TechWhirl (TECHWR-L) is a resource for technical writing and technical communications professionals of all experience levels and in all industries to share their experiences and acquire information.
For two decades, technical communicators have turned to TechWhirl to ask and answer questions about the always-changing world of technical communications, such as tools, skills, career paths, methodologies, and emerging industries. The TechWhirl Archives and magazine, created for, by and about technical writers, offer a wealth of knowledge to everyone with an interest in any aspect of technical communications.
Subject:Re: Translation into Arabic From:Jane Bergen <janeb -at- AIRMAIL -dot- NET> Date:Wed, 16 Oct 1996 20:52:48 +600
> I am interested in hearing about your experiences with translating
> technical materials from English into Arabic. Can any of you give
> recommendations of firms who do Arabic translation and who can also
> advise about the culture of our potential readers? Please respond to
> me directly at the email address below. If there is interest, I will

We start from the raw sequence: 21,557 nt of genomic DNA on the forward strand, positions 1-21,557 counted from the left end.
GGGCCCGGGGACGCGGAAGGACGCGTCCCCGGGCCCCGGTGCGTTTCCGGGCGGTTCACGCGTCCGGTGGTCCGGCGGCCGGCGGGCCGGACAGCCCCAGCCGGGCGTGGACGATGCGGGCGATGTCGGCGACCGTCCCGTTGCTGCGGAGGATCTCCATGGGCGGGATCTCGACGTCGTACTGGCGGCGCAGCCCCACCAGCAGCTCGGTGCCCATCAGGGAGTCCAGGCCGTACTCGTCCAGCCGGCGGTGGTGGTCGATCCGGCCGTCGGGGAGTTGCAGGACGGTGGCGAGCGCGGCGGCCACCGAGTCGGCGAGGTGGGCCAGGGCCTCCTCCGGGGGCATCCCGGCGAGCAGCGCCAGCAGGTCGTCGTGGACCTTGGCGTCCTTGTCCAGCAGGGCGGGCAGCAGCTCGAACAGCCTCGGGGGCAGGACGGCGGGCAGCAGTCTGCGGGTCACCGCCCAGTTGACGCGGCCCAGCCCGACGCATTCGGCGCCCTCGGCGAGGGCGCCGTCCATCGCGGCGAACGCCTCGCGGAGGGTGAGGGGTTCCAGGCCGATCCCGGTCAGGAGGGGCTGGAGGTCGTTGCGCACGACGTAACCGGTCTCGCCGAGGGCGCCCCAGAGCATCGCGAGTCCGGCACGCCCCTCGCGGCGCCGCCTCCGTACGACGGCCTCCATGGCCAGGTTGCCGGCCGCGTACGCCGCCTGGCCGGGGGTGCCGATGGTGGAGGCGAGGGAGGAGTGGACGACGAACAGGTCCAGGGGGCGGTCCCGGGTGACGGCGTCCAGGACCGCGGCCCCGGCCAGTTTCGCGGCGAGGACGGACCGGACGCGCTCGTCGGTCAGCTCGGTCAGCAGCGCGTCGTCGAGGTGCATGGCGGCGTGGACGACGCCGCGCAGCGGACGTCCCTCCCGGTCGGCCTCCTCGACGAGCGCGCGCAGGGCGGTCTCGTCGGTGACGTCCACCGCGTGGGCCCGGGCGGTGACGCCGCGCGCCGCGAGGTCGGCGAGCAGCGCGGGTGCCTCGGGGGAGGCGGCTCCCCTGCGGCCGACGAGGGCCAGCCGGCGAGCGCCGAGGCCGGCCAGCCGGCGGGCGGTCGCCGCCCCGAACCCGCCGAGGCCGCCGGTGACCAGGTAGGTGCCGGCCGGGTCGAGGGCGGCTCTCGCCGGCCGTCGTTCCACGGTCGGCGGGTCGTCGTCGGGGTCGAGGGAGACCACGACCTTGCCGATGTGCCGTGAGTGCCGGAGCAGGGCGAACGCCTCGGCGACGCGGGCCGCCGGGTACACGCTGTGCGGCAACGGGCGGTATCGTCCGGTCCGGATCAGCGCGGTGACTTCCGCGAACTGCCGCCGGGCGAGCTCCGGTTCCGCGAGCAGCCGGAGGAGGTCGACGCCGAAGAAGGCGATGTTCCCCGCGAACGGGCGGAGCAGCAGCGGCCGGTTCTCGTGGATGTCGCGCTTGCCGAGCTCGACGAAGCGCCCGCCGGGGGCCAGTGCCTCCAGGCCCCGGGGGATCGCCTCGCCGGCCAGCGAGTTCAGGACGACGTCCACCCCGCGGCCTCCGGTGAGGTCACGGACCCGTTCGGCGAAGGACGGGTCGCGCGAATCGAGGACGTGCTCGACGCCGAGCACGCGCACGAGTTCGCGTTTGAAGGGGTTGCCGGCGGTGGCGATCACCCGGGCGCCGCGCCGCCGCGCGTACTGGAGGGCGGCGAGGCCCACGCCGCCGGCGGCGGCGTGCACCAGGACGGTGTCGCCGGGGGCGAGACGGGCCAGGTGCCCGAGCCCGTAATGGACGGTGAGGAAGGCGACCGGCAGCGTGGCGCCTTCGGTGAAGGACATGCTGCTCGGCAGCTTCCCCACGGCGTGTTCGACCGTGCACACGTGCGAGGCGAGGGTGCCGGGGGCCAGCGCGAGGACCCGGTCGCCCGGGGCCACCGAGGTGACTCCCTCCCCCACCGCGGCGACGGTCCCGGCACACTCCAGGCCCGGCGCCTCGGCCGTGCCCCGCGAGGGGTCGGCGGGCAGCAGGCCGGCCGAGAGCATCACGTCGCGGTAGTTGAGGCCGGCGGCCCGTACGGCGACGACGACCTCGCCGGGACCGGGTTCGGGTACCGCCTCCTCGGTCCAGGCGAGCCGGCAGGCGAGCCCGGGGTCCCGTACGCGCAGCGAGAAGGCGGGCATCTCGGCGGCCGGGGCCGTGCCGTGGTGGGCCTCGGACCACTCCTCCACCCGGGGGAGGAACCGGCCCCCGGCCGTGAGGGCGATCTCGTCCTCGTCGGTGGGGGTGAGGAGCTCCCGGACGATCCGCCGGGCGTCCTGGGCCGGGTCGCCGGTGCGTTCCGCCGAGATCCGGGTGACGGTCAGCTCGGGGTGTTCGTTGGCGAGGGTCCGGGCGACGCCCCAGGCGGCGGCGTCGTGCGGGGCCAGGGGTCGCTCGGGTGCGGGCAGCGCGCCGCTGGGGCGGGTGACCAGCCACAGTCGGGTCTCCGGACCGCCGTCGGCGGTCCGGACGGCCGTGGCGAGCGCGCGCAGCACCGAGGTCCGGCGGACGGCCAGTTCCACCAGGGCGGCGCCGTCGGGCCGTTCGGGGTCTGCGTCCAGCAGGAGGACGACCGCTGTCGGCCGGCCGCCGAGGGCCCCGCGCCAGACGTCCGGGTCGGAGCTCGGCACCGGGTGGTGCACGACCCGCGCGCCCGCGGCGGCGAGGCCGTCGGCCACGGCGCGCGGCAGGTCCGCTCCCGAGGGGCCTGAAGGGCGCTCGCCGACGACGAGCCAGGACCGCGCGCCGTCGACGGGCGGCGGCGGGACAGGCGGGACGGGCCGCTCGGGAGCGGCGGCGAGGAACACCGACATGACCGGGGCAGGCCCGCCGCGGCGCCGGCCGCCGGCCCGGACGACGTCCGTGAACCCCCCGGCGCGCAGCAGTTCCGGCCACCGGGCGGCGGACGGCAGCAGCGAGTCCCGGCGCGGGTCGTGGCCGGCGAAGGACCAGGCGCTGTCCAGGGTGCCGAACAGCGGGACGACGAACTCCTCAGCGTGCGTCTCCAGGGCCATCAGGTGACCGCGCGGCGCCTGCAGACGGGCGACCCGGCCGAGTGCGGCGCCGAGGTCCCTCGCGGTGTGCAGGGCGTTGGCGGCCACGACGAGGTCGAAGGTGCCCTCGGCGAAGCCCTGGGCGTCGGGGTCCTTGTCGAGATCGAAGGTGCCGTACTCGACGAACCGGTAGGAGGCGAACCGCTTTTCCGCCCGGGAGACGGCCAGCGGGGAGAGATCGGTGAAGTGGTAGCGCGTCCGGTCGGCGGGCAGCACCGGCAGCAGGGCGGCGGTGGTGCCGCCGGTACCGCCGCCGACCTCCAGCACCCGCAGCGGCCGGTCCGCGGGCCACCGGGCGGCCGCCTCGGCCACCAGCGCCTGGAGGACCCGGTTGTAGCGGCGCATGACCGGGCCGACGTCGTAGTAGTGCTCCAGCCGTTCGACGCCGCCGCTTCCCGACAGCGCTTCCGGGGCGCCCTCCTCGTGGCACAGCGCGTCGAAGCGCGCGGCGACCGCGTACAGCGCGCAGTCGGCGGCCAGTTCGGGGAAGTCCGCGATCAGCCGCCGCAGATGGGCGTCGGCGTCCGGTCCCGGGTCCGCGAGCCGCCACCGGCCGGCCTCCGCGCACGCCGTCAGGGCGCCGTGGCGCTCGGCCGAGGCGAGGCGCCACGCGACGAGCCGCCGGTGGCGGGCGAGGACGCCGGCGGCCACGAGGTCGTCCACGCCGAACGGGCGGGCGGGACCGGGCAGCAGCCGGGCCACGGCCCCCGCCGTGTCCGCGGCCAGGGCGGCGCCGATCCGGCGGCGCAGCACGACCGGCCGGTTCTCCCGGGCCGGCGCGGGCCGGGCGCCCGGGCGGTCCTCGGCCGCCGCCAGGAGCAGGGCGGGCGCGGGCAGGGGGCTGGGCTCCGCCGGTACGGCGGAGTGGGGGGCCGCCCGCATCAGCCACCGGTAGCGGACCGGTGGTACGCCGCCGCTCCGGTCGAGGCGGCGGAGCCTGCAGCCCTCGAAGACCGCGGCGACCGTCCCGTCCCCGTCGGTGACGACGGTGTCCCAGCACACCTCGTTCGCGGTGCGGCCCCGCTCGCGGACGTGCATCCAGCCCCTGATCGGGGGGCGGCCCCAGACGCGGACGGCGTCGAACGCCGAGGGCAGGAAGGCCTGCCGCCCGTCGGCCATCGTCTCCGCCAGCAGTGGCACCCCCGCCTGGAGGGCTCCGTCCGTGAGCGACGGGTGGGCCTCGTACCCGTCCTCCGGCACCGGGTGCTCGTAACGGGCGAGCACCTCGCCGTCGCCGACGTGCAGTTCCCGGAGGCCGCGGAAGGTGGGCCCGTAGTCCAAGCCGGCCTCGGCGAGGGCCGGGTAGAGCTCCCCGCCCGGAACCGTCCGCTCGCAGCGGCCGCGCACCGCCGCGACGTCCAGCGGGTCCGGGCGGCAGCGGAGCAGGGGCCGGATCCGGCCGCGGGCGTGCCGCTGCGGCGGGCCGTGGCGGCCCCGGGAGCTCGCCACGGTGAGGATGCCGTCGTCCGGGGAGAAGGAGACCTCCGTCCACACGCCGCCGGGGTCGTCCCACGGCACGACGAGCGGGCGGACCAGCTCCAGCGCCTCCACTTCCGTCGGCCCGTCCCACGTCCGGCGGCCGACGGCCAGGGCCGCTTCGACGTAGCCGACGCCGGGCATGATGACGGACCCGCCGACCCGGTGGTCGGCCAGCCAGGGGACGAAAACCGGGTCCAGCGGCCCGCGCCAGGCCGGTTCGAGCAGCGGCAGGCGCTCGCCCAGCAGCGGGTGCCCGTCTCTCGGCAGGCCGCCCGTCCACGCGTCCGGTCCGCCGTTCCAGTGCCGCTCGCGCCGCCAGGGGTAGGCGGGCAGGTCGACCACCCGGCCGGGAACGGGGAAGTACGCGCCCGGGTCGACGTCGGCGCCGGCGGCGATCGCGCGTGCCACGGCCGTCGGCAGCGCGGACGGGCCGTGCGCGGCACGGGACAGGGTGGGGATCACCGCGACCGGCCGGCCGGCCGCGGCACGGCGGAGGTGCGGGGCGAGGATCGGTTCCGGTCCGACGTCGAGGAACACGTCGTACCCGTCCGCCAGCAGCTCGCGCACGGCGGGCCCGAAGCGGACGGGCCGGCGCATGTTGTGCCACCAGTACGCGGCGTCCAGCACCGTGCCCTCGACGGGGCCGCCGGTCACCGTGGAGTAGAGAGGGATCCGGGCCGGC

> post the responses (or a summary) back to the list.
I would have replied directly to you, but since at least one person
responded to you on the list, I feel I must respond here.
First, what exactly do you mean by "Arabic culture"? That's a very
broad term and I suspect there is no such thing as an "Arabic
culture." The culture in Lebanon is nothing like the culture in
Tunisia or Egypt or Saudi Arabia--all Arab countries. There are also
Middle Eastern countries that are NOT Arabic. The mistake Garret
Romaine makes in his message is to assume that all Arab countries
have the same culture as Saudi Arabia and I can tell you that is an
untruth. The Saudi culture, rich and interesting as it is, stands
alone in the Arab world.
I lived in Lebanon and spent time visiting in other Arab countries. I
also lived in Iran (which is not an Arabic country, but is still
considered Middle East...as are other countries such as Turkey,
Afghanistan, etc. I speak Arabic and Farsi and have knowledge of many
of the cultures in the Middle East. In Lebanon, women are a vital
part of the work force. They own and drive cars, they travel on their own,
they own businesses, and they have careers. Same for Egypt. Each
Now that said, if you have any specific questions I would love to chat
with you. We can now take this off-line, but I wanted to set the
record straight that Arab does NOT necessarily equate to Saudi Arabia
and its policies towards women. Off-the-cuff replies like that only
serve to further a very negative stereotype.
janeb -at- airmail -dot- net